For years now, there has been a fairly heated debate about the nature of an apparent metal-insulator transition (as a function of carrier density) seen in various 2d electronic and hole systems. The basic observation, originally made in some Si MOSFETs of impressively high interface quality made in Russia, is that as the 2d carrier density is reduced, the temperature dependence of the sheet resistance changes qualitatively, from a metallic dependence (lower T = lower resistance) at high carrier concentration to an insulating dependence (lower T = higher resistance) at low concentration, with a separatrix in between with nearly T-independent resistance at some critical carrier density. A famous 1979 paper by the "Gang of Four" (Anderson, Abrahams, Licciardello, and Ramakrishnan) on the scaling theory of localization had previously argued that 2d systems of noninteracting carriers all become insulating at T=0 for arbitrarily weak disorder.So, there has been a long-simmering controversy about why some 2d systems (electrons or holes) seem to show a really metallic temperature dependence of their conductance at low temperatures. This dependence, where the conductivity apparently increases by, say, a factor of 2 from \(T =\) 4.2K down to 0.1 K, takes place over a temperature range where the scattering of electrons by lattice vibrations (the mechanism responsible for the increase in conductivity of ordinary metals as they are cooled from room temperature down to cryogenic temperatures) is supposed to be all finished. I mentioned this as an ongoing controversy in '06 and again in '12. What is going on here?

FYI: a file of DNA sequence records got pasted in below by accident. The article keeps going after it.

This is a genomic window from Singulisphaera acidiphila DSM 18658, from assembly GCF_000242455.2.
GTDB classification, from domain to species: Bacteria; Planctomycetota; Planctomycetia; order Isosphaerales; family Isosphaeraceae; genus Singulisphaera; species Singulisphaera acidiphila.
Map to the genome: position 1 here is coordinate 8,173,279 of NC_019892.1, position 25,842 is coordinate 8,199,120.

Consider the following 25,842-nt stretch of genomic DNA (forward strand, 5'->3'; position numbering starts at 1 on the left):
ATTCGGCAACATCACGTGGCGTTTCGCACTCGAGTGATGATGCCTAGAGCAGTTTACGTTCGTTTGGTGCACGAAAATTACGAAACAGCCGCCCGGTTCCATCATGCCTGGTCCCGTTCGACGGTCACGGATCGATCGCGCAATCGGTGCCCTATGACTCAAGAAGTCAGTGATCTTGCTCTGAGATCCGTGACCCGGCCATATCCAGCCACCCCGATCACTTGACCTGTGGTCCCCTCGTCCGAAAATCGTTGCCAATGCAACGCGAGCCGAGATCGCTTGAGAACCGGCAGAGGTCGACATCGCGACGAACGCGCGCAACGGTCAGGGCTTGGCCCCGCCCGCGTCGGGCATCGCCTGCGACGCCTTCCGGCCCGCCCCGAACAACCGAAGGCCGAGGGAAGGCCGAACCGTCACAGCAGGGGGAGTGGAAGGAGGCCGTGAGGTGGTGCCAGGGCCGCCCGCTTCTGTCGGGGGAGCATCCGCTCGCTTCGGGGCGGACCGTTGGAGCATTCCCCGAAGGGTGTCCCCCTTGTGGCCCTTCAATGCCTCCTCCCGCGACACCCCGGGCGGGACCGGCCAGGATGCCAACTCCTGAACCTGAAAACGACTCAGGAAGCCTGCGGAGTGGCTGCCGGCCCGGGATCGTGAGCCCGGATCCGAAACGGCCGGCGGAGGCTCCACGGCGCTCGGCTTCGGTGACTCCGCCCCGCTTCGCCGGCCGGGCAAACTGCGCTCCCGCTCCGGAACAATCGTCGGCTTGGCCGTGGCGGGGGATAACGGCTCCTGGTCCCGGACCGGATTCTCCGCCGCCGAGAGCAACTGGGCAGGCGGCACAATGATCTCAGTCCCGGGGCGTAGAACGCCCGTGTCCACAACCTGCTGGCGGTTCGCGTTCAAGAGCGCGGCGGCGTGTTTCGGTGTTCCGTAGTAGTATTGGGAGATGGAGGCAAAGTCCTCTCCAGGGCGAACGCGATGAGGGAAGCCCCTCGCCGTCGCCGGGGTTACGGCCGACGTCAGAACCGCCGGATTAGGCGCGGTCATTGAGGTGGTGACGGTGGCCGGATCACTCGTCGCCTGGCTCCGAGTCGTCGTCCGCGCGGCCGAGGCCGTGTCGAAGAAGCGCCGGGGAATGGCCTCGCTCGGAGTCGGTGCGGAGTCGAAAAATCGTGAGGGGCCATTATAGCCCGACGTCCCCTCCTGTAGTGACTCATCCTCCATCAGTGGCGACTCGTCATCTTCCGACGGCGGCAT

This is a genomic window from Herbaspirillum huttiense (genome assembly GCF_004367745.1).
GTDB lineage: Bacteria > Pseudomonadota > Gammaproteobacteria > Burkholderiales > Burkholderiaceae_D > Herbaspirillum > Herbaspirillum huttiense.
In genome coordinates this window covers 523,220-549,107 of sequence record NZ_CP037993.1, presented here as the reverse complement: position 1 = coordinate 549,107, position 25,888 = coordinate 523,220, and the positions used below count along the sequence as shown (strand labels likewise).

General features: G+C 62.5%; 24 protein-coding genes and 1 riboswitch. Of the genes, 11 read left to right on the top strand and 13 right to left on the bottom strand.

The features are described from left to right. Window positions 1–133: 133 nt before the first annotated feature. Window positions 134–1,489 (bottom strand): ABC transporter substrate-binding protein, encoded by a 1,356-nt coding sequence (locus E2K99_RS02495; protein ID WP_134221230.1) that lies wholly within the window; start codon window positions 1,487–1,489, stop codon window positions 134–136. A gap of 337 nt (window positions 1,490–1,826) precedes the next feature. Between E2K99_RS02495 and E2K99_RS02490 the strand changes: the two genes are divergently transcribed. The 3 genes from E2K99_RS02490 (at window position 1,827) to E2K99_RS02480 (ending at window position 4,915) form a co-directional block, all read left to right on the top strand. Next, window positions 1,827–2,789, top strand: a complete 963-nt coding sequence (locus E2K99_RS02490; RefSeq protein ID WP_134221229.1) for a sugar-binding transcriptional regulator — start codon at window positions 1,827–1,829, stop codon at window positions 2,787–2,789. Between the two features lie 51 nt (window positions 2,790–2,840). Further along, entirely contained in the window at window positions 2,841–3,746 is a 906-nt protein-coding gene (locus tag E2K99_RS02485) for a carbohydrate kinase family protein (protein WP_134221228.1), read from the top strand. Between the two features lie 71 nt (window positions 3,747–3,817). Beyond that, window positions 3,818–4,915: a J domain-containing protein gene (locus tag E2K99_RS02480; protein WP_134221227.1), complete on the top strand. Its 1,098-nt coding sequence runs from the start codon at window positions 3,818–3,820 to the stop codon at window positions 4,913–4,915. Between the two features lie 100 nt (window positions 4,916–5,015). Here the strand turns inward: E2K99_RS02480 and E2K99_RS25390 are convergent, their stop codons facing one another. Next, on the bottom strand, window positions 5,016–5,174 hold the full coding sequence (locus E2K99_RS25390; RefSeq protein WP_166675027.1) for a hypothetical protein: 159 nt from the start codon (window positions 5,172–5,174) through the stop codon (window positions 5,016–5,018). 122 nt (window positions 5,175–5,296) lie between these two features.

There is a new preprint from Bruce Kane and colleagues at Maryland that clarifies things considerably, in my view. Kane, probably best known for proposing a quantum computing scheme involving individual phosphorus donors in Si, is a very clever experimentalist. He has developed a method of creating field-effect transistors,where the conducting channel is the hydrogen-terminated surface of a Si wafer, and the gate dielectric is vacuum (!). Using these devices, his group has been able to look at the apparent metallicity in both electrons and holes in the same system. They find that the improvement in conduction at low temperatures has to do with the screening of charged impurities by the conducting system (and for the experts: in Si the electrons are able to do this better than the holes because there are 6 conduction band valleys, while there is no valley degeneracy for the holes). This doesn't directly get to the "fundamental" question about whether the true, zero-temperature ground state is insulating in a real, interacting system, but it does go a long way toward demonstrating why the conductivity still has a metallic change with temperature even though phonons should be out of the picture.